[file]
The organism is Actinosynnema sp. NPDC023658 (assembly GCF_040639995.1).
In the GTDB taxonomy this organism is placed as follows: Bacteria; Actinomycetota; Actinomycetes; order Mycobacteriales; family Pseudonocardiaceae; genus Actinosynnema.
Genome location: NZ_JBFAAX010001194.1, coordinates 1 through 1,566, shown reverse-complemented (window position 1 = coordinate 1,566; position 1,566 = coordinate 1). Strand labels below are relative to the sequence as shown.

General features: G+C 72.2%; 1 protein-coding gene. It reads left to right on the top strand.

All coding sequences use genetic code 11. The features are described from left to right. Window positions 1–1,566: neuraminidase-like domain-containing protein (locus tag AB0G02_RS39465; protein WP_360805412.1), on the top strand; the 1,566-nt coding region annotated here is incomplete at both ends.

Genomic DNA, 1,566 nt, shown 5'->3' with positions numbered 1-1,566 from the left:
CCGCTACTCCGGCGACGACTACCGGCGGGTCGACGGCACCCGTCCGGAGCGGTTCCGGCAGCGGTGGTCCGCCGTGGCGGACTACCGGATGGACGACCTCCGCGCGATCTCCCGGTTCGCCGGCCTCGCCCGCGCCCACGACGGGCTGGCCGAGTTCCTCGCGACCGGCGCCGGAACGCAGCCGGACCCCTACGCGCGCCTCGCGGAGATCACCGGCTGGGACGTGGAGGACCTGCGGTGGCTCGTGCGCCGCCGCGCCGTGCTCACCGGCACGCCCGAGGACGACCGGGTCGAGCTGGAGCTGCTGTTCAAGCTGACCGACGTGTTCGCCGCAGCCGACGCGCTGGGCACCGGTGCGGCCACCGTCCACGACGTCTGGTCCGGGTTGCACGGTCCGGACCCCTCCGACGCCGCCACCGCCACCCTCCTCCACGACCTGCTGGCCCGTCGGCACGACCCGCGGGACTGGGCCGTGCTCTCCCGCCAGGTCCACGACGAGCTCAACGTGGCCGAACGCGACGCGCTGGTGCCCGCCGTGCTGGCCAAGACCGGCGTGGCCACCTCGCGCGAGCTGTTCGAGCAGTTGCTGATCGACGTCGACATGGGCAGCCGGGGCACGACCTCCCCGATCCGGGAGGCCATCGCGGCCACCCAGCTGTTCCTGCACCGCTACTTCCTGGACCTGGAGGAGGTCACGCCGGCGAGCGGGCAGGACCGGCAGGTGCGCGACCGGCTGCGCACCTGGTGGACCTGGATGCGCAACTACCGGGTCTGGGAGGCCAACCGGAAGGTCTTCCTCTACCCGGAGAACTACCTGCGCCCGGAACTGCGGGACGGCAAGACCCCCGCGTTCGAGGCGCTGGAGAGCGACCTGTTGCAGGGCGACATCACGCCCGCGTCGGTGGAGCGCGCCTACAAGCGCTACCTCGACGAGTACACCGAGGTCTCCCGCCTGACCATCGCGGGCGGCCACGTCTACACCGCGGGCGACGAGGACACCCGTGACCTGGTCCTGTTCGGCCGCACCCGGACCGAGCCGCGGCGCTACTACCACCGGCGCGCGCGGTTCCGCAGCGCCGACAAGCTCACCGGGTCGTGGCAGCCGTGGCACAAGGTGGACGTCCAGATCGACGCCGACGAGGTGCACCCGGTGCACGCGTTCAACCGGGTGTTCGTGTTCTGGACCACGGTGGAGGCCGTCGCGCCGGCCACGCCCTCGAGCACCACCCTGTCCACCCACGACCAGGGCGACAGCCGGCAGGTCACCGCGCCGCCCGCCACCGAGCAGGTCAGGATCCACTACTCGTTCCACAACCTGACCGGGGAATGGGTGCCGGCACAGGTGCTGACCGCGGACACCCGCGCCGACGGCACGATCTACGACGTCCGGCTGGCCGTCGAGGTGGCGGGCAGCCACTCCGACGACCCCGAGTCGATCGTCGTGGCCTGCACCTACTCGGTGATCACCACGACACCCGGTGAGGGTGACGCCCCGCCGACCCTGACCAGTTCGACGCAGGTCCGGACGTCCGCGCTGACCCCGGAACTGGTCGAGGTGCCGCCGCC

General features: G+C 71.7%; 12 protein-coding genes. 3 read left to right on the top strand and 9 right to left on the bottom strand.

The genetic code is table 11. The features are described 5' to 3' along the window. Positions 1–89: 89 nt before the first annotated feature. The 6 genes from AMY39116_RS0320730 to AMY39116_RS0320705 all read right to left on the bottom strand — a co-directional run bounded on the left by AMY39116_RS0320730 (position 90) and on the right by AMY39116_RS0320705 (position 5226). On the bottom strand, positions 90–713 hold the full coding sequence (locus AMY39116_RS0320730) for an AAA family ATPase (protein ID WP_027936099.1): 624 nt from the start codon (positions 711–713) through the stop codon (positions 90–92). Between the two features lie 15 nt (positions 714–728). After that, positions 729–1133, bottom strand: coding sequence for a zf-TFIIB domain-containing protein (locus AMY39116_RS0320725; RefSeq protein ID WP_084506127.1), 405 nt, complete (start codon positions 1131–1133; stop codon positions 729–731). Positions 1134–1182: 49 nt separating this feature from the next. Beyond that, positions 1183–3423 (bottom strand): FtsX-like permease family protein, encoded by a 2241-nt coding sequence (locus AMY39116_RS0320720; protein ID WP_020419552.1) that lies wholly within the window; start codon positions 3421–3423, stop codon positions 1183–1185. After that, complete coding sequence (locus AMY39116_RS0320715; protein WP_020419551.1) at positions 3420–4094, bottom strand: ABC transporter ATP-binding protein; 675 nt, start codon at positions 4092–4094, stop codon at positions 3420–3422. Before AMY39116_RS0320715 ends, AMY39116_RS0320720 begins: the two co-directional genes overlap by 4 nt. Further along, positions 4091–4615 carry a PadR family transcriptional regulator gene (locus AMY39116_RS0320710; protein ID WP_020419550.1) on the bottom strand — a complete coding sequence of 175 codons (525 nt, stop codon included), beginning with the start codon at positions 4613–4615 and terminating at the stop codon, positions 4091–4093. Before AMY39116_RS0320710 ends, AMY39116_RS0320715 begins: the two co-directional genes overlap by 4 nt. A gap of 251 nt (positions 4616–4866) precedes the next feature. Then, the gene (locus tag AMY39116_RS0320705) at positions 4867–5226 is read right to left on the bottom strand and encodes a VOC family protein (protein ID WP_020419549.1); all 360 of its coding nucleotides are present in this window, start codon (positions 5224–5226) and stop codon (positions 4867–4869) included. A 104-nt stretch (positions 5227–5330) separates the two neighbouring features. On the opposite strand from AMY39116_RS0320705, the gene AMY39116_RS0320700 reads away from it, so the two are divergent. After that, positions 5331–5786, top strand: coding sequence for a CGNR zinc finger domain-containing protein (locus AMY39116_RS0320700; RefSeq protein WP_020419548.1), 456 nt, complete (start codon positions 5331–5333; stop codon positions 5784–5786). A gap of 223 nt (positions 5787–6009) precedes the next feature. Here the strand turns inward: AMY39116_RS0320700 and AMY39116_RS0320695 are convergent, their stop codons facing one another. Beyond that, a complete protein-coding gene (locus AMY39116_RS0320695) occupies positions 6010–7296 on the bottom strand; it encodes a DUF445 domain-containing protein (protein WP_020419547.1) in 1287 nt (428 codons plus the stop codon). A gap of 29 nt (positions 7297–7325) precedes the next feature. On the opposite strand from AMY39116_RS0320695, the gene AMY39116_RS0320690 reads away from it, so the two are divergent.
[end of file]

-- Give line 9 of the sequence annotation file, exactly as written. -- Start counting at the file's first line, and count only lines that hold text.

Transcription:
The genetic code is table 11. The features are described 5' to 3' along the window. Positions 1–89: 89 nt before the first annotated feature. The 6 genes from AMY39116_RS0320730 to AMY39116_RS0320705 all read right to left on the bottom strand — a co-directional run bounded on the left by AMY39116_RS0320730 (position 90) and on the right by AMY39116_RS0320705 (position 5226). On the bottom strand, positions 90–713 hold the full coding sequence (locus AMY39116_RS0320730) for an AAA family ATPase (protein ID WP_027936099.1): 624 nt from the start codon (positions 711–713) through the stop codon (positions 90–92). Between the two features lie 15 nt (positions 714–728). After that, positions 729–1133, bottom strand: coding sequence for a zf-TFIIB domain-containing protein (locus AMY39116_RS0320725; RefSeq protein ID WP_084506127.1), 405 nt, complete (start codon positions 1131–1133; stop codon positions 729–731). Positions 1134–1182: 49 nt separating this feature from the next. Beyond that, positions 1183–3423 (bottom strand): FtsX-like permease family protein, encoded by a 2241-nt coding sequence (locus AMY39116_RS0320720; protein ID WP_020419552.1) that lies wholly within the window; start codon positions 3421–3423, stop codon positions 1183–1185. After that, complete coding sequence (locus AMY39116_RS0320715; protein WP_020419551.1) at positions 3420–4094, bottom strand: ABC transporter ATP-binding protein; 675 nt, start codon at positions 4092–4094, stop codon at positions 3420–3422. Before AMY39116_RS0320715 ends, AMY39116_RS0320720 begins: the two co-directional genes overlap by 4 nt. Further along, positions 4091–4615 carry a PadR family transcriptional regulator gene (locus AMY39116_RS0320710; protein ID WP_020419550.1) on the bottom strand — a complete coding sequence of 175 codons (525 nt, stop codon included), beginning with the start codon at positions 4613–4615 and terminating at the stop codon, positions 4091–4093. Before AMY39116_RS0320710 ends, AMY39116_RS0320715 begins: the two co-directional genes overlap by 4 nt. A gap of 251 nt (positions 4616–4866) precedes the next feature. Then, the gene (locus tag AMY39116_RS0320705) at positions 4867–5226 is read right to left on the bottom strand and encodes a VOC family protein (protein ID WP_020419549.1); all 360 of its coding nucleotides are present in this window, start codon (positions 5224–5226) and stop codon (positions 4867–4869) included. A 104-nt stretch (positions 5227–5330) separates the two neighbouring features. On the opposite strand from AMY39116_RS0320705, the gene AMY39116_RS0320700 reads away from it, so the two are divergent. After that, positions 5331–5786, top strand: coding sequence for a CGNR zinc finger domain-containing protein (locus AMY39116_RS0320700; RefSeq protein WP_020419548.1), 456 nt, complete (start codon positions 5331–5333; stop codon positions 5784–5786). A gap of 223 nt (positions 5787–6009) precedes the next feature. Here the strand turns inward: AMY39116_RS0320700 and AMY39116_RS0320695 are convergent, their stop codons facing one another. Beyond that, a complete protein-coding gene (locus AMY39116_RS0320695) occupies positions 6010–7296 on the bottom strand; it encodes a DUF445 domain-containing protein (protein WP_020419547.1) in 1287 nt (428 codons plus the stop codon). A gap of 29 nt (positions 7297–7325) precedes the next feature. On the opposite strand from AMY39116_RS0320695, the gene AMY39116_RS0320690 reads away from it, so the two are divergent.